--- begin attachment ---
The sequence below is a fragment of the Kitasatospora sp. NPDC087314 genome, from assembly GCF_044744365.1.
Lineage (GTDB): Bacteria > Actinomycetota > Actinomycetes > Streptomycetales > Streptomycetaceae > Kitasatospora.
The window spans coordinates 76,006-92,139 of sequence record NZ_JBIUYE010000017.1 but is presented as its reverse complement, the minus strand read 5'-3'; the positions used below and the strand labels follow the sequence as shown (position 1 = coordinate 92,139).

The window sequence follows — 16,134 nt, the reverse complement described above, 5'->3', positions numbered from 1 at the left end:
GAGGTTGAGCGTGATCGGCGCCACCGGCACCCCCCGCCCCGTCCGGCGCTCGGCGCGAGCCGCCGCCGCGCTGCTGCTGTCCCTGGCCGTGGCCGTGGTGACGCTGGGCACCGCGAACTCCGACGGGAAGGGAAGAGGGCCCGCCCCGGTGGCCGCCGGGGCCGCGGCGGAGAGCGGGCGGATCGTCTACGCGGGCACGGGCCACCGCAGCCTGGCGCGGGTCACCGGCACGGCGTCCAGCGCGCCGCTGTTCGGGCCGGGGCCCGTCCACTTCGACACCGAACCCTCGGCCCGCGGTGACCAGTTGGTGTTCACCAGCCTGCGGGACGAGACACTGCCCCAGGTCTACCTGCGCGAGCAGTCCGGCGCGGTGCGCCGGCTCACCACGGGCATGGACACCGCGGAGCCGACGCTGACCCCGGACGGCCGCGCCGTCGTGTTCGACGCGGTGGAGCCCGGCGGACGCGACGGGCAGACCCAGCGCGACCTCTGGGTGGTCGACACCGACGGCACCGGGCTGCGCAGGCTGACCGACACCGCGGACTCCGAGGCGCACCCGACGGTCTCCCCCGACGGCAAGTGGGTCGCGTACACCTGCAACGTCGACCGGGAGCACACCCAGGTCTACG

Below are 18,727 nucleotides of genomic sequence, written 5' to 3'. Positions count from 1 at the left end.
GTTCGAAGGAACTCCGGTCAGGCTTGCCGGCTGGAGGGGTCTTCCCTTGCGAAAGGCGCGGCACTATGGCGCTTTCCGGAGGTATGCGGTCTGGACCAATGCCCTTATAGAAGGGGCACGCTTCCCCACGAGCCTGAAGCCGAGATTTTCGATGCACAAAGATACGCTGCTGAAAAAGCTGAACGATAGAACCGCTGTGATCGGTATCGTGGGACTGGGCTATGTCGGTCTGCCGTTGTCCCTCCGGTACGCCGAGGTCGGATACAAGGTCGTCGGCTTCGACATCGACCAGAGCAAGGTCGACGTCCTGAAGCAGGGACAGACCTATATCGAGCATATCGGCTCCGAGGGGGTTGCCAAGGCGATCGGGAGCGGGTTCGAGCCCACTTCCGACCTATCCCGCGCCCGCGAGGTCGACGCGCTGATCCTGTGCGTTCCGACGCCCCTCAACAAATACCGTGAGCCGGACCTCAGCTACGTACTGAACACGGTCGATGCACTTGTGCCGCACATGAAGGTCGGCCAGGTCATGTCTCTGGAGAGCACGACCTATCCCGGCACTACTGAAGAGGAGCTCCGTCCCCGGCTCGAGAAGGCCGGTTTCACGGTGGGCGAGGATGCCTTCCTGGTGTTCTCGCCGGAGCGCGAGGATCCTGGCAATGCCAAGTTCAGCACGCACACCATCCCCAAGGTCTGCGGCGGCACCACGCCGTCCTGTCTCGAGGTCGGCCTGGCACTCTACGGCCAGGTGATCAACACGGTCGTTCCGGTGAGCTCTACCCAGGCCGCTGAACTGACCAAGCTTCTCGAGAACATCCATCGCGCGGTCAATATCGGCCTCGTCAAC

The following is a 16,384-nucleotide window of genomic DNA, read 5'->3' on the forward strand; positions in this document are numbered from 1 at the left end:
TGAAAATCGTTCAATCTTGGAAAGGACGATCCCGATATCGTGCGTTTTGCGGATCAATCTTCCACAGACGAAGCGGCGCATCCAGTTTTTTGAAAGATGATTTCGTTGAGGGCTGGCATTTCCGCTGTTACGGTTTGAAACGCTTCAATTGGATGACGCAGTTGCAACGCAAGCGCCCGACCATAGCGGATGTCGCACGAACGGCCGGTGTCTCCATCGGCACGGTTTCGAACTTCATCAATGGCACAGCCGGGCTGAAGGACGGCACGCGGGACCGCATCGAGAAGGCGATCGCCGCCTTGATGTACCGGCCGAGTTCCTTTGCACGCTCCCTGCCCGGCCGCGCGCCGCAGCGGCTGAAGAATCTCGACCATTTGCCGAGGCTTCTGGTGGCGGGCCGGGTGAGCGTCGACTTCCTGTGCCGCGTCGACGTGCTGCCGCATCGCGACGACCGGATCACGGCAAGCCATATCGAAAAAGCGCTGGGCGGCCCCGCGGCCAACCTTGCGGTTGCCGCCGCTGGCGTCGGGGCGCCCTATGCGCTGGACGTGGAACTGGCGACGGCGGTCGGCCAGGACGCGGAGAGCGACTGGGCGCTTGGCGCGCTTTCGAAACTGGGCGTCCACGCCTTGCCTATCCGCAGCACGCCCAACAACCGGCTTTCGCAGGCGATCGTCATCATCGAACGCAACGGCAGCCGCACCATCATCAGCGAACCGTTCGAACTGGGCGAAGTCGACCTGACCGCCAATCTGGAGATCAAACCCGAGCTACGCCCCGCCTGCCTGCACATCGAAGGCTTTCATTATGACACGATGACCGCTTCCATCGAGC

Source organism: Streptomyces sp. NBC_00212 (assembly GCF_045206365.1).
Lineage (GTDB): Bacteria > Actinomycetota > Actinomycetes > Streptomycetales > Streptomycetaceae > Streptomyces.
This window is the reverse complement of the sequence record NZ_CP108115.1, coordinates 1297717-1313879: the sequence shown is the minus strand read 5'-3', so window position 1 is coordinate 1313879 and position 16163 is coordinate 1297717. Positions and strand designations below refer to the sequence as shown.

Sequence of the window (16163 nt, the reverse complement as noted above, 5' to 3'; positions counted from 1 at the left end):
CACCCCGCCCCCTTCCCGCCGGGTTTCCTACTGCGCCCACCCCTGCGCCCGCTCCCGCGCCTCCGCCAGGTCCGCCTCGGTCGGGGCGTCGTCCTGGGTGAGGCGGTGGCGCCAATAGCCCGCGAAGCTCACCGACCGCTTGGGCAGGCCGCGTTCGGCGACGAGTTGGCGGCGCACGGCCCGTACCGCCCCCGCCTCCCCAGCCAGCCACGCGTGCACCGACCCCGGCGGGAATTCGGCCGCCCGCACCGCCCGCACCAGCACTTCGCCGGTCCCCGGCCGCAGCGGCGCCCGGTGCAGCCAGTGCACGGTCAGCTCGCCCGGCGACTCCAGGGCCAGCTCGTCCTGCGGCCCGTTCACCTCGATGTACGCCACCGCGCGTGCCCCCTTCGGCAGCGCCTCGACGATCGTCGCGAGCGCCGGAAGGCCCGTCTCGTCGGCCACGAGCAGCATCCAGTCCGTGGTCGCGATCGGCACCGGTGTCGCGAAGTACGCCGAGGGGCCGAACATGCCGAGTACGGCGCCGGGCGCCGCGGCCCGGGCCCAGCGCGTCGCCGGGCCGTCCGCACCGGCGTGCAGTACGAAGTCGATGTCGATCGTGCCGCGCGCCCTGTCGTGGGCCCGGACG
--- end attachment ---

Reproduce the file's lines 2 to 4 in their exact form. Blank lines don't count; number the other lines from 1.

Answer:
Lineage (GTDB): Bacteria > Actinomycetota > Actinomycetes > Streptomycetales > Streptomycetaceae > Kitasatospora.
The window spans coordinates 76,006-92,139 of sequence record NZ_JBIUYE010000017.1 but is presented as its reverse complement, the minus strand read 5'-3'; the positions used below and the strand labels follow the sequence as shown (position 1 = coordinate 92,139).

The window sequence follows — 16,134 nt, the reverse complement described above, 5'->3', positions numbered from 1 at the left end: